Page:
When we say ‘width’ we are talking about the barrel’s width or diameter. A bat with a full width has a larger surface than one with a small one. The large surface will make it easier for your kid to hit the ball, and that means his misses will be few. However, bats with wide widths are heavy to swing, and that might compromise the child’s performance. To be on the safe side, choose a bat with a 2¼-inch barrel. After all, that is the recommended size for most youth leagues.

3. Weight

A heavier bat has more force and inertia and can, therefore, send the ball farther. That said, if it is too heavy for your kid it can slow down his swing and thus decrease his hitting power. On the other hand, a lighter bat will be easier to swing but won’t have sufficient power to send the ball far. Despite those two important points, you should know that a stronger kid will find it easier to swing a heavier bat than a kid who is not strong.

So, how can you determine the ideal bat weight for your champ? First, measure his height and weight and then use the following figures to make your selection:

Player’s Height vs. Bat Weight

– If your kid’s height is 48–52 inches choose a bat that weighs 16-17 ounces
– For a kid of height 52-56 inches, choose a bat of weight 17-18 ounces
– For height 56-60 inches choose a bat of weight 18-19 ounces

Player’s Weight vs. Bat Weight

– If your kid’s weight is 80 lbs or less go for an 18-19 ounce bat
– For 80-100 lbs kid choose a 19-20 ounce bat
– For 100-120 lbs kid choose a 20-21 ounce bat
– For 120-140 lbs kid choose a 21-23 ounce bat
– For 140 lbs or more kid choose a 23-24 ounce bat

4. Drop

A bat’s drop is the difference between its length and weight. The higher the drop number, the lighter the bat. Youth bats are required by law to have a drop of -7 to -13.5 but for a 7-year-old, a drop of -10 to -13 is sufficient.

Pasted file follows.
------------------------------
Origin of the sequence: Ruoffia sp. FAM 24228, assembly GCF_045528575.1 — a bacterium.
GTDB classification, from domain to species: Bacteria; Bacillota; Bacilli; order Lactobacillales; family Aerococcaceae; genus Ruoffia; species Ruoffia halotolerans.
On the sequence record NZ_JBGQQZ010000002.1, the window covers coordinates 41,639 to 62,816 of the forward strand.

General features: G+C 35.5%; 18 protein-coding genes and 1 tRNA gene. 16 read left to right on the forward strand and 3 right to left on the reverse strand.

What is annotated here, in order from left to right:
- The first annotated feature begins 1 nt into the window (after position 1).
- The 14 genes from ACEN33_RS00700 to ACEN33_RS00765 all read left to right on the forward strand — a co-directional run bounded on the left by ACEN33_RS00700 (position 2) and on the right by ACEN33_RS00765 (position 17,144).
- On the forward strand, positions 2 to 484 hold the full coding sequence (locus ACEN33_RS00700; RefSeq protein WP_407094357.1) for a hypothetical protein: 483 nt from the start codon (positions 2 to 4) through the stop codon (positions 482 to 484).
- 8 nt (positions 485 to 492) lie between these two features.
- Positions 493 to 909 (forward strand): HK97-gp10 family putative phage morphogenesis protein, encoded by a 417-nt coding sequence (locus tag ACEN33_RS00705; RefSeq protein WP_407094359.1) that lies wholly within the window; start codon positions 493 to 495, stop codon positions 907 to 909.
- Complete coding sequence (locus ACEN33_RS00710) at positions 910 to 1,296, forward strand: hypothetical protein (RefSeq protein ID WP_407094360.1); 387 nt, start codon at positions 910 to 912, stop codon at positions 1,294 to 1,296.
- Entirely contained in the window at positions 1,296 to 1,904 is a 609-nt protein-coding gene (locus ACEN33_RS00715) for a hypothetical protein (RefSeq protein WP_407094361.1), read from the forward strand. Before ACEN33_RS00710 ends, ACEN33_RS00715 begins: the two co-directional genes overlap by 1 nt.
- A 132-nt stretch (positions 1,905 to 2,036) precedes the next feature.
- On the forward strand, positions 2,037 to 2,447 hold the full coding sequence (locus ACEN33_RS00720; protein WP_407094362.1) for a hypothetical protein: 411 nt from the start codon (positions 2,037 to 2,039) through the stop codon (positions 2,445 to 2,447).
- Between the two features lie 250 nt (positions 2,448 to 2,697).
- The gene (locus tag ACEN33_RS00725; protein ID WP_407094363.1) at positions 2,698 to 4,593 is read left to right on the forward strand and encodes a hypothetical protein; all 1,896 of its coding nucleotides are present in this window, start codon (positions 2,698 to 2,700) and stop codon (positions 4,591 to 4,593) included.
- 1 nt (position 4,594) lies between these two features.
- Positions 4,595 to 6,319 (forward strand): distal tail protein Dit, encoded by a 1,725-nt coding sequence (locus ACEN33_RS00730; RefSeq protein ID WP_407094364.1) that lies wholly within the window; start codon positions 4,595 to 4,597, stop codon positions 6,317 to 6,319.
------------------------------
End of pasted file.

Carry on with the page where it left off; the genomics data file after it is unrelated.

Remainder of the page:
While the length, width, weight, and drop guidelines given above are safe to work with, you should know that different youth leagues may have varying regulations on bat size. To be 100% sure, consult your league’s policies before you make the final choice.

What Else Matters?

Sure, size is the most important thing, but it is not the only factor to consider. Here are other things that you should put in mind:

The Material

Baseball bats are made of either wood or metal, but wooden bats are mostly used by professional league players. For that reason, pretty much all baseball bats are made of metal, specifically aluminum and its alloys. The material is light enough but very durable and thus the bat should last for a fairly long time.

The League

Different youth leagues have different regulations regarding baseball bats. For instance, most leagues for 7-year-olds require kids to have bats that have 1.15 BPF (Bat Performance Factor), which is a measure of how fast the ball comes off the bat. To be on the safe side, make sure you check all the policies of the league in which your kid plays. In addition to that, be sure to choose a bat that is certified by both USSA and ASA.

The Manufacturer

A renowned manufacturer is bound to offer bats of better quality than a less-known one. In fact, it would be prudent of you to check what other customers are saying about your preferred brand before you purchase it.

Conclusion

As you have noticed, choosing a bat for a 7-year-old is not a walk in the park. Out of all the factors to consider, size is undoubtedly the most important. The length, width, weight, and drop of the bat will determine how suitable it is for your kid. So, measure the height and weight and use the info to determine the most appropriate bat length and weight. As far as width goes, it is safe to settle for a bat with a 2¼-inch barrel. Concerning drop, anything from -10 to -13 is sufficient.

Reply